One of my clients is an art gallery that holds opening receptions every six weeks. The receptions are only two-hours long, and the gallery is located a half-hour away from a large portion of its customer base.

We found that people were not willing to drive an hour both ways for a 2-hour event, so we partnered with the restaurant next door.

Now, when the gallery holds an art opening, the restaurant (which usually closes at 4pm), stays open until 10pm, serves a limited-selection dinner menu, including beer and wine, and hires a band or a DJ to provide music and dancing.

The restaurant promotes the art show all month, the gallery includes the restaurant in our PR, and the customers have an event destination for the evening that is worth driving an hour for.

Win-Win-Win. Triple benefit.

When you hear the term Strategic Partnerships you may think of mounds of legal paperwork, contracts and detailed agreements. While some partnerships may indeed require this, depending on the size of your company and complexity of your agreement, it can also be done a lot simpler with just a little creativity.

In my mind, the best marketing methods are not only effective, but simple as well. Therefore, let’s examine a few simple partnership strategies that will double up your marketing muscle while benefiting your business, your partners’ business, and your combined customer base.

One of the main reasons for partnering is to save money or reduce expenses. A common example of this is seen in the hair salon business. One stylist opens her own shop and rents out the stations to other stylists, colorists, and mani-pedi specialists. This keeps the overhead manageable for the owner, offers a simple and low-commitment situation for the renters, and creates a one-stop beauty destination for the customer.

The partners can also save money by pooling their resources to market the whole shop as opposed to being responsible for individually marketing themselves (which they may choose to do as well).

Another good reason for partnering is to diversify your offering. There’s a technology company in town that shares its space with an office supply store. In this case, the two complimentary businesses can share their expertise and resources with a wider customer base than if they each maintained two separate storefronts. According to the owner of the tech company, a large percentage of walk-ins to the office supply store have become clients of his, and vice-versa.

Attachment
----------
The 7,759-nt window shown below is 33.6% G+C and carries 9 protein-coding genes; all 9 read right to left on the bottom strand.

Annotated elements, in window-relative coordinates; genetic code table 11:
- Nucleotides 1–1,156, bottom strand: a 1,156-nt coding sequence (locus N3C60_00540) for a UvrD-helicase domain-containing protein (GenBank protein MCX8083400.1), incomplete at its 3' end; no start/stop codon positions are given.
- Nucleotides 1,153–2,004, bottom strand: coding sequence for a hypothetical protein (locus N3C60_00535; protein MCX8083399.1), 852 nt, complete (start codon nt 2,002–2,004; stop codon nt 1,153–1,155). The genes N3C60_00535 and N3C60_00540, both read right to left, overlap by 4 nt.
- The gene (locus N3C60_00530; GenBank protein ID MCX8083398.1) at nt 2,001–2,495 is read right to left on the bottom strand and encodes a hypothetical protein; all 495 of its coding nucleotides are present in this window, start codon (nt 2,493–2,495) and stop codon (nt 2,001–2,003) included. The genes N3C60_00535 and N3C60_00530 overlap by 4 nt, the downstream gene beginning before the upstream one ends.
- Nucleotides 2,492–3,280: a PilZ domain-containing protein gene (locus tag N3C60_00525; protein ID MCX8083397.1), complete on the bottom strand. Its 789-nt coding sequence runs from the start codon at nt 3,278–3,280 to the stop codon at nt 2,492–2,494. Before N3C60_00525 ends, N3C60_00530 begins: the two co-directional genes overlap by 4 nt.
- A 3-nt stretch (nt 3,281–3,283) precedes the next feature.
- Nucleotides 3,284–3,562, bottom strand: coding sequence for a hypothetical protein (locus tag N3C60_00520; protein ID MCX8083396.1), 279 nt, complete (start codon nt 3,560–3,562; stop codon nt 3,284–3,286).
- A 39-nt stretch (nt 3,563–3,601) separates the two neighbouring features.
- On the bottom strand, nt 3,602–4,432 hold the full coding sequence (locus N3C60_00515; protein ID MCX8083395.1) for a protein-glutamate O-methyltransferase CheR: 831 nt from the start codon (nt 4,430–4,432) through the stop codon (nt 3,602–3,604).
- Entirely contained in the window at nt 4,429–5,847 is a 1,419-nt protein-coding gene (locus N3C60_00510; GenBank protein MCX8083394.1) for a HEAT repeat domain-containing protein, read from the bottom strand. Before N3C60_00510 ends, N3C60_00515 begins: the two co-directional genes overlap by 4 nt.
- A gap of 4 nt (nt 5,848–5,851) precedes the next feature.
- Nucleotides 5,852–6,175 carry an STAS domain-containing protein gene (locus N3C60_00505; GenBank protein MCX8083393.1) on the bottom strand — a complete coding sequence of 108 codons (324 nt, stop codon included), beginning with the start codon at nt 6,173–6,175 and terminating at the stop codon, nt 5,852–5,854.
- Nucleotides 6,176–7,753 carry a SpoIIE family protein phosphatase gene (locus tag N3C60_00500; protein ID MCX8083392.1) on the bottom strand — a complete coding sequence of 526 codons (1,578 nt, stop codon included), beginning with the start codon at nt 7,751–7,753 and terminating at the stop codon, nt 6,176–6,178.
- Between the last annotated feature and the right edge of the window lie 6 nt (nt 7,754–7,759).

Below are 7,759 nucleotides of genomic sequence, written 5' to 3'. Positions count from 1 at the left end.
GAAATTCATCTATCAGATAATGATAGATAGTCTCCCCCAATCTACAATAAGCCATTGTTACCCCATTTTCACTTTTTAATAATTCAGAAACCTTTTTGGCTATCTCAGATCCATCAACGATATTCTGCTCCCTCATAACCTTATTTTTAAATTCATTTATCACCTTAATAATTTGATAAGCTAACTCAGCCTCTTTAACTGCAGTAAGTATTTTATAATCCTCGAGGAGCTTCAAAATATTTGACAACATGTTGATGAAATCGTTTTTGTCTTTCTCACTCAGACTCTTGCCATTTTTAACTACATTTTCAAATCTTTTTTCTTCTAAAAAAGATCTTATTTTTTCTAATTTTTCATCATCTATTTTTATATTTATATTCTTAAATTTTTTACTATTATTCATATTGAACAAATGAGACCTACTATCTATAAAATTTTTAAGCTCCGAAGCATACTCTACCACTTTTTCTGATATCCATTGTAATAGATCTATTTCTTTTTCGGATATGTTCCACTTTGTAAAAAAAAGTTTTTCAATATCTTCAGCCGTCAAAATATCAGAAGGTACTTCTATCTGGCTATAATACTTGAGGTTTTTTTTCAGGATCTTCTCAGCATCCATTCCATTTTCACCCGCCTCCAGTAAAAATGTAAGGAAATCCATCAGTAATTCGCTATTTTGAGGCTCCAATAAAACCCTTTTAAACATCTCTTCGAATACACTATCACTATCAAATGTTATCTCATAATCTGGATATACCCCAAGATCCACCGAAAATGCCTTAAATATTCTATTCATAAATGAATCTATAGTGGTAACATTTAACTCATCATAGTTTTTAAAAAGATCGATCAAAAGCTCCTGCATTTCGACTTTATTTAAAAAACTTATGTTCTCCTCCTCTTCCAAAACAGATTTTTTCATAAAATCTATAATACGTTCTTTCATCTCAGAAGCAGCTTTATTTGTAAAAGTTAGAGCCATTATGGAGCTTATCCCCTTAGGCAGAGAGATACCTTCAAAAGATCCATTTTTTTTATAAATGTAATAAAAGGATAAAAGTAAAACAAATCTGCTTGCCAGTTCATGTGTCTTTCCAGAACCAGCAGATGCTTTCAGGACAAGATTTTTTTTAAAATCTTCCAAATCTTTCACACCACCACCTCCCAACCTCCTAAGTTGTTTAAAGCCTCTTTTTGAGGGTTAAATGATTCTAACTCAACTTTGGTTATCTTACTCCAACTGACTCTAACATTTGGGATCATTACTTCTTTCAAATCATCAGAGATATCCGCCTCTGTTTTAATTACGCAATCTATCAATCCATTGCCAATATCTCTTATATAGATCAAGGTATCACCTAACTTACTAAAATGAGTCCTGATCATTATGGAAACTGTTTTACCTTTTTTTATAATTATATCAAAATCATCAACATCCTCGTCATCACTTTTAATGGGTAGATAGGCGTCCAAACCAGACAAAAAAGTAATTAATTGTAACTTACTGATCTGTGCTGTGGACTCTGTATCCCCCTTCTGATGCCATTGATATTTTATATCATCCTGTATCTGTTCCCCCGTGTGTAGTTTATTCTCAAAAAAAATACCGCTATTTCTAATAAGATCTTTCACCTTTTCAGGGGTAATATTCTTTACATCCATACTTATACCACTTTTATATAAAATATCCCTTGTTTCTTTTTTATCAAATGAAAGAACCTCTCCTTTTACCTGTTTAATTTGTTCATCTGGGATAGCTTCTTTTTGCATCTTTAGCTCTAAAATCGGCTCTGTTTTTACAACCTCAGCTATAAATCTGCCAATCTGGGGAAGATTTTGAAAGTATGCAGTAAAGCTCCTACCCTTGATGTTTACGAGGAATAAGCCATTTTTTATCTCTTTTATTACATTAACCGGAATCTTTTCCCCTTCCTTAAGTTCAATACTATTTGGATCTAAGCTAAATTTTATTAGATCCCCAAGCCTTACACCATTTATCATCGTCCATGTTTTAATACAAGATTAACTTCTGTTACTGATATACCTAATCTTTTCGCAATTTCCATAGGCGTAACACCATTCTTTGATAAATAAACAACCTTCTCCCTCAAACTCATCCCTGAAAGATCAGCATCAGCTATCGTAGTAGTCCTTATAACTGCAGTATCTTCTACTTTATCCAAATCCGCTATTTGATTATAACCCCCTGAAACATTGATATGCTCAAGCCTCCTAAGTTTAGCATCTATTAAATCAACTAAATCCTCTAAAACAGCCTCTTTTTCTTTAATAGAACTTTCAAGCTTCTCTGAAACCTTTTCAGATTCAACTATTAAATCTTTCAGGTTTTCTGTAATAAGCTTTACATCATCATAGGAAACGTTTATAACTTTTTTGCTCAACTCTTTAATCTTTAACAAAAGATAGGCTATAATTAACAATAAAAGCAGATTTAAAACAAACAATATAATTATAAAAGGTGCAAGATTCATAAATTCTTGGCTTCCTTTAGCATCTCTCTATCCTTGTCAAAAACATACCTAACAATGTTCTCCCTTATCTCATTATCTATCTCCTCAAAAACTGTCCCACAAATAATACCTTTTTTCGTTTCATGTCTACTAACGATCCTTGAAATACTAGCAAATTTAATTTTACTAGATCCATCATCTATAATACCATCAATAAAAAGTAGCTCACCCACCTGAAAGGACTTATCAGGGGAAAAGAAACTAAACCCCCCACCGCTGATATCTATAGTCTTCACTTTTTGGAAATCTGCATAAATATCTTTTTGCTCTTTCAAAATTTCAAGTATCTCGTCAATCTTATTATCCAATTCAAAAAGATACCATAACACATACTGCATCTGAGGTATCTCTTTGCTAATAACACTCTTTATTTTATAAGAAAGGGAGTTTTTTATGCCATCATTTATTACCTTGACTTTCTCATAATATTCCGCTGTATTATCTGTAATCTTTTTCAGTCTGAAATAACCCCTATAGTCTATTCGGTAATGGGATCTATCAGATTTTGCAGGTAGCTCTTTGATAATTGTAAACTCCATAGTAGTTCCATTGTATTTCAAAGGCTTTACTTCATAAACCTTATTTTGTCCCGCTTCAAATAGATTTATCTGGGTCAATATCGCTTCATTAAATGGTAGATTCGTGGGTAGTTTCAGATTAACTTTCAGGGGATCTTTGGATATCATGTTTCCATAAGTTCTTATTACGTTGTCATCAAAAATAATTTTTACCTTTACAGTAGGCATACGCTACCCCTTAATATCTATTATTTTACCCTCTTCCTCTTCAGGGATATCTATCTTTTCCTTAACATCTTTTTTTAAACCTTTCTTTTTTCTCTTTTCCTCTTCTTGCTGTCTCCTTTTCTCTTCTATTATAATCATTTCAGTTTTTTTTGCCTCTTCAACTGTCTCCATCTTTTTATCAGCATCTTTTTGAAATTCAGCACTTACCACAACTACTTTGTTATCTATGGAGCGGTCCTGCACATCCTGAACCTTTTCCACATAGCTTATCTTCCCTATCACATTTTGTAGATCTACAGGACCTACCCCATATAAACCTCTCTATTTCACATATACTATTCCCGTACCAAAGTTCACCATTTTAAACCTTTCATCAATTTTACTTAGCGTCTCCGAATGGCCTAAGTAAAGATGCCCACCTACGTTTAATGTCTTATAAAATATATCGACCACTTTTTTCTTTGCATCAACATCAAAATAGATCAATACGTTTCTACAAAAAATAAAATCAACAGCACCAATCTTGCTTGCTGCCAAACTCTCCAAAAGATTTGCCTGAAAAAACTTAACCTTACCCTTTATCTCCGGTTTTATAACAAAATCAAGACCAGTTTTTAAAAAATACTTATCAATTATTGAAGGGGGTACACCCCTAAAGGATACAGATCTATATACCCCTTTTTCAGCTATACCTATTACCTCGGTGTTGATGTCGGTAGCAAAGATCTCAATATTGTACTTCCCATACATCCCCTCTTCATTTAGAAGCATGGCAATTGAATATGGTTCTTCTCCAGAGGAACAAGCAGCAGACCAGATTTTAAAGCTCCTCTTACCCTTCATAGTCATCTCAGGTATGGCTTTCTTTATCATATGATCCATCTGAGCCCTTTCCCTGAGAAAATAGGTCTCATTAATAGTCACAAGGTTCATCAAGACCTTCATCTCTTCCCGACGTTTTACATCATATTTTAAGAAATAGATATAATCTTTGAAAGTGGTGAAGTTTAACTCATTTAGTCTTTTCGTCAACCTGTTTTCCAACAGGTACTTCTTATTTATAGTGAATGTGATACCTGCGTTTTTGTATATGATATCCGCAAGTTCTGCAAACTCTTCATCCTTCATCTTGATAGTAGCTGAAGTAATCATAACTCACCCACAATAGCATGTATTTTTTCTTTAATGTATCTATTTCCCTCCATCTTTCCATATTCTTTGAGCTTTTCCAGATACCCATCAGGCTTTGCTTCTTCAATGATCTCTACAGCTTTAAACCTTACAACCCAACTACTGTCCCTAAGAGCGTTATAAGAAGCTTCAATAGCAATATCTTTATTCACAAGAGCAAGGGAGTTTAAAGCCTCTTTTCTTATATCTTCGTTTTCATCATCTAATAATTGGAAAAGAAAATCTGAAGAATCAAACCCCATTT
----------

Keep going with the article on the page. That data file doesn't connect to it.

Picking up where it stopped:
Diversifying your offering through partnerships is also popular with web designers, marketers, media producers and business consultants like myself. If I determined that a prospect needed to implement a new e-commerce website with a blog, a social media presence including YouTube video channel, plus email marketing and PR services, I would be quite stressed if I thought I had to design and implement all of that myself.

Instead, I would tap my strategic partnership network of web designers, writers and video producers to help create the deliverables for my client. The caveat here is that the client’s budget needs to be proportionate to the cost of the team. If it’s not, we scale down the deliverables and focus on the most effective solution to meet the client’s objective.

There’s a local glass company that gets its shipments from Oregon. My friend went in to get a large piece of plexiglass, and they were out of stock. Each shipment from Oregon requires a minimum order amount, and the glass company hasn’t been selling enough plexi to justify a full order.

What if the glass company partnered with several other window companies, frame shops, or hardware stores in Northern California, combined their orders to meet the minimum and guaranteed each store carried stock? Sure, this requires extra work, but it makes more sense to me than sending customers away empty-handed.

Referral programs are another form of partnerships. I know a massage therapist who offers her clients discounts on their bodywork if any people they refer come in for a paid massage. There’s a real estate agent who has been making sales all winter long, despite the sluggish market. Every time she sells a house, she gives gifts and rewards to everyone who was involved in the sale.

People love to save money and they love to make money. Anytime you can help someone do this–as the massage therapist and real estate agent are doing–they will be happy to consider themselves your partner.

As you can see, strategic business partnerships can exist in many forms. They can be between you and your colleagues, your customers, your suppliers, even your competition.

And, in most cases, the partnership’s sum is greater that its individual parts. So, get creative and think about who you can partner with in order to deliver savings, profits and value to everyone involved.

What types of partnership strategies have worked for your business?